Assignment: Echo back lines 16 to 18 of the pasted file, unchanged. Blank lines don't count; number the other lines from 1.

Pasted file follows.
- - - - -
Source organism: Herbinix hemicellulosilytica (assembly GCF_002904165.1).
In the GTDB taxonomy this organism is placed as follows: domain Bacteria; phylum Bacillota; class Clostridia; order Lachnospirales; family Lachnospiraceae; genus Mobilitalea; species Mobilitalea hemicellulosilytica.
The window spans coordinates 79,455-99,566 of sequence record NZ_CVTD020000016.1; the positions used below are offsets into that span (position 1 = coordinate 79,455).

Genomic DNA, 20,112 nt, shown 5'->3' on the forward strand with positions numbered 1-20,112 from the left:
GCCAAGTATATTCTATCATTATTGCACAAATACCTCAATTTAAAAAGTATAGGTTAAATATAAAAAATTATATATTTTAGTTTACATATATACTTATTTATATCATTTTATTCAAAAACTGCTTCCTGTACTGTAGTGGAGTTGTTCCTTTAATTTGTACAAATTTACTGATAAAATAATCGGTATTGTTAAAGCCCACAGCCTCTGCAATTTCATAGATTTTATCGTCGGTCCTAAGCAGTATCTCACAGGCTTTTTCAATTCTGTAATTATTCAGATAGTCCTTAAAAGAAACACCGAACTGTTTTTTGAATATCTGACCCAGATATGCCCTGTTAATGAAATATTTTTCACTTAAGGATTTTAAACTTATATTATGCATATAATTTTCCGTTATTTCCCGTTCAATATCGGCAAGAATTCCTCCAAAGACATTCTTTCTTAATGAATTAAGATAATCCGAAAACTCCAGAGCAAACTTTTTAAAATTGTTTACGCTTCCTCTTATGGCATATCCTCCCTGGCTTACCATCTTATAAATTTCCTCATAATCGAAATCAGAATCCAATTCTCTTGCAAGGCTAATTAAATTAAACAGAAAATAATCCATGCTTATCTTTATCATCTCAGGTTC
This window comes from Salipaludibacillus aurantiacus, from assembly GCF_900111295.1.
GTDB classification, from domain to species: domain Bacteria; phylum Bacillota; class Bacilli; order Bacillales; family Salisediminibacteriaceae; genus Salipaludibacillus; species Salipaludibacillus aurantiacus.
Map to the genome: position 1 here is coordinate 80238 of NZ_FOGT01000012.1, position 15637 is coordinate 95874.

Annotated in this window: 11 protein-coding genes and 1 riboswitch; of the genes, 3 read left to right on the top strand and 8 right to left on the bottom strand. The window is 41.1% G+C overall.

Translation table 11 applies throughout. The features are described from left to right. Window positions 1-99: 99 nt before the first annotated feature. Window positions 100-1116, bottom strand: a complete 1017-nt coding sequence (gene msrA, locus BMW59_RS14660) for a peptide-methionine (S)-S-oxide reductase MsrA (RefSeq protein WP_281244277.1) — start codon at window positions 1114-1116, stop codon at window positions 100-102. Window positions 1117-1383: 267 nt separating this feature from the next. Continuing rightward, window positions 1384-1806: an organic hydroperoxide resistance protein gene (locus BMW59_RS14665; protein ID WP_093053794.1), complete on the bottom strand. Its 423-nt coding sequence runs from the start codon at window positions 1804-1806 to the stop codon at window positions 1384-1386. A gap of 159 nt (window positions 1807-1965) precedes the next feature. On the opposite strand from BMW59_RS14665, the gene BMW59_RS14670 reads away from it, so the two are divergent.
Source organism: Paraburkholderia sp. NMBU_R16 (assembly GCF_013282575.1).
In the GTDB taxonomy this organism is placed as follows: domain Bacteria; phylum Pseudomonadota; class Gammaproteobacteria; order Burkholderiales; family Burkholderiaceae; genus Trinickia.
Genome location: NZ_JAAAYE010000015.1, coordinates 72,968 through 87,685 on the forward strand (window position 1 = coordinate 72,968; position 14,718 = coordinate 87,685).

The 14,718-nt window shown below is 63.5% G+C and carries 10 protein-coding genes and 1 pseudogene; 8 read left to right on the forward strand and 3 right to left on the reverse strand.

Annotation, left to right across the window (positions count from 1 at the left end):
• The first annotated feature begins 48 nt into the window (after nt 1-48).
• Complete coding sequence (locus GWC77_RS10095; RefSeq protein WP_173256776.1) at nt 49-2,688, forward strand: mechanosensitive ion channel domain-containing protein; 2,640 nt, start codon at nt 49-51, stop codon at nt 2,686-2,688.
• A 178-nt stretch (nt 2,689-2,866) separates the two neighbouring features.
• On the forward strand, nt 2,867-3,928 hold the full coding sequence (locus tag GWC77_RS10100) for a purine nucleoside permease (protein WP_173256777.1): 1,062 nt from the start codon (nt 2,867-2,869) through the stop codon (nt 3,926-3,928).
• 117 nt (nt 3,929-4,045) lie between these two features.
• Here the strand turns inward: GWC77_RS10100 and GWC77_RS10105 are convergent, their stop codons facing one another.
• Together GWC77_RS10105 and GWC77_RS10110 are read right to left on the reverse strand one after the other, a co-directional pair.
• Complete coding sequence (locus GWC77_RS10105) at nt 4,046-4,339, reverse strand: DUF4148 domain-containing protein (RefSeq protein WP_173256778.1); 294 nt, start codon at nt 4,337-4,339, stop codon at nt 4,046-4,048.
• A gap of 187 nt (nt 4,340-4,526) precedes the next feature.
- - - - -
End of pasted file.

• The first annotated feature begins 48 nt into the window (after nt 1-48).
• Complete coding sequence (locus GWC77_RS10095; RefSeq protein WP_173256776.1) at nt 49-2,688, forward strand: mechanosensitive ion channel domain-containing protein; 2,640 nt, start codon at nt 49-51, stop codon at nt 2,686-2,688.
• A 178-nt stretch (nt 2,689-2,866) separates the two neighbouring features.